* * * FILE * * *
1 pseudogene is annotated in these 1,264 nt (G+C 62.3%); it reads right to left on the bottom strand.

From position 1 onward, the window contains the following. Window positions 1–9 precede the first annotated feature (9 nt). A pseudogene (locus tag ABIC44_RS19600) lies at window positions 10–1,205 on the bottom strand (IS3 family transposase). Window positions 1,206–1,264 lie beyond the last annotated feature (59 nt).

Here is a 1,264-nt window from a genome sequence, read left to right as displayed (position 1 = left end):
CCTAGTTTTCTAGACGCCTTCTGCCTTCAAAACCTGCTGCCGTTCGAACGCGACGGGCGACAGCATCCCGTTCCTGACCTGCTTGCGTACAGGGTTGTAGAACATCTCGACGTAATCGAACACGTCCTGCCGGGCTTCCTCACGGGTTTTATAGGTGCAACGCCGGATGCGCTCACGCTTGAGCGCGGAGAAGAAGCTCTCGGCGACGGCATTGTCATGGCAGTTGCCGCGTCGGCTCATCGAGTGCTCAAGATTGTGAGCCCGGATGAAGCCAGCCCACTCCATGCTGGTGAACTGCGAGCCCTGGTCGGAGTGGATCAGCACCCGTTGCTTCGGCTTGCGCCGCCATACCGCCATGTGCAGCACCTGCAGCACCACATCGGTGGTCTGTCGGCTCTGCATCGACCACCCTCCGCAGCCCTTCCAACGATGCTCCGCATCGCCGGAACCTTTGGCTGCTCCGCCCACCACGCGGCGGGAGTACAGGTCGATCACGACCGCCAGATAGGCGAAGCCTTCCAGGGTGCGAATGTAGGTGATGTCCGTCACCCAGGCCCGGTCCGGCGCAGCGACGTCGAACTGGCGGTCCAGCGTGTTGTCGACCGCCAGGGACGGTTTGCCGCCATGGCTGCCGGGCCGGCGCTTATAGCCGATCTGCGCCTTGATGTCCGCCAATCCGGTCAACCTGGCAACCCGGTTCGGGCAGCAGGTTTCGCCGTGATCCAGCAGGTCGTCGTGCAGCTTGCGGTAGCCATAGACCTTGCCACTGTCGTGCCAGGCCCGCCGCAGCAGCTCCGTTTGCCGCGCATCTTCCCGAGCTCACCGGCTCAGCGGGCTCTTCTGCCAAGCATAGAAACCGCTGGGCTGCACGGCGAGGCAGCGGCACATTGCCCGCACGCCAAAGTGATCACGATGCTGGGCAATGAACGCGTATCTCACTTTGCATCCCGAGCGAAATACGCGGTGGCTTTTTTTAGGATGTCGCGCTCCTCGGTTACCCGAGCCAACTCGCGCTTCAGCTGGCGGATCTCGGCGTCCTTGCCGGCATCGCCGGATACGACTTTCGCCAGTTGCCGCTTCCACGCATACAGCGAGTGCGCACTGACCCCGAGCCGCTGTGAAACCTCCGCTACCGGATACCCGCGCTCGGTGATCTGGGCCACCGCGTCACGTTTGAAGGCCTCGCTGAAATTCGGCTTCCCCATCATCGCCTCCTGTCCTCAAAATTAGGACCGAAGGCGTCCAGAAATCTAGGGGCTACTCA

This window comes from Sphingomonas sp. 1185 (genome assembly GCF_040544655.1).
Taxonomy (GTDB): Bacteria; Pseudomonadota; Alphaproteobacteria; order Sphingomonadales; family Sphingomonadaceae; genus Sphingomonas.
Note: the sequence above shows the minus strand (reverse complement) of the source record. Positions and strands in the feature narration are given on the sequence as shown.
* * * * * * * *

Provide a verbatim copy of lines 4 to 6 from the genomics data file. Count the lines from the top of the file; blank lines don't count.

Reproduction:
CCTAGTTTTCTAGACGCCTTCTGCCTTCAAAACCTGCTGCCGTTCGAACGCGACGGGCGACAGCATCCCGTTCCTGACCTGCTTGCGTACAGGGTTGTAGAACATCTCGACGTAATCGAACACGTCCTGCCGGGCTTCCTCACGGGTTTTATAGGTGCAACGCCGGATGCGCTCACGCTTGAGCGCGGAGAAGAAGCTCTCGGCGACGGCATTGTCATGGCAGTTGCCGCGTCGGCTCATCGAGTGCTCAAGATTGTGAGCCCGGATGAAGCCAGCCCACTCCATGCTGGTGAACTGCGAGCCCTGGTCGGAGTGGATCAGCACCCGTTGCTTCGGCTTGCGCCGCCATACCGCCATGTGCAGCACCTGCAGCACCACATCGGTGGTCTGTCGGCTCTGCATCGACCACCCTCCGCAGCCCTTCCAACGATGCTCCGCATCGCCGGAACCTTTGGCTGCTCCGCCCACCACGCGGCGGGAGTACAGGTCGATCACGACCGCCAGATAGGCGAAGCCTTCCAGGGTGCGAATGTAGGTGATGTCCGTCACCCAGGCCCGGTCCGGCGCAGCGACGTCGAACTGGCGGTCCAGCGTGTTGTCGACCGCCAGGGACGGTTTGCCGCCATGGCTGCCGGGCCGGCGCTTATAGCCGATCTGCGCCTTGATGTCCGCCAATCCGGTCAACCTGGCAACCCGGTTCGGGCAGCAGGTTTCGCCGTGATCCAGCAGGTCGTCGTGCAGCTTGCGGTAGCCATAGACCTTGCCACTGTCGTGCCAGGCCCGCCGCAGCAGCTCCGTTTGCCGCGCATCTTCCCGAGCTCACCGGCTCAGCGGGCTCTTCTGCCAAGCATAGAAACCGCTGGGCTGCACGGCGAGGCAGCGGCACATTGCCCGCACGCCAAAGTGATCACGATGCTGGGCAATGAACGCGTATCTCACTTTGCATCCCGAGCGAAATACGCGGTGGCTTTTTTTAGGATGTCGCGCTCCTCGGTTACCCGAGCCAACTCGCGCTTCAGCTGGCGGATCTCGGCGTCCTTGCCGGCATCGCCGGATACGACTTTCGCCAGTTGCCGCTTCCACGCATACAGCGAGTGCGCACTGACCCCGAGCCGCTGTGAAACCTCCGCTACCGGATACCCGCGCTCGGTGATCTGGGCCACCGCGTCACGTTTGAAGGCCTCGCTGAAATTCGGCTTCCCCATCATCGCCTCCTGTCCTCAAAATTAGGACCGAAGGCGTCCAGAAATCTAGGGGCTACTCA

This window comes from Sphingomonas sp. 1185 (genome assembly GCF_040544655.1).
Taxonomy (GTDB): Bacteria; Pseudomonadota; Alphaproteobacteria; order Sphingomonadales; family Sphingomonadaceae; genus Sphingomonas.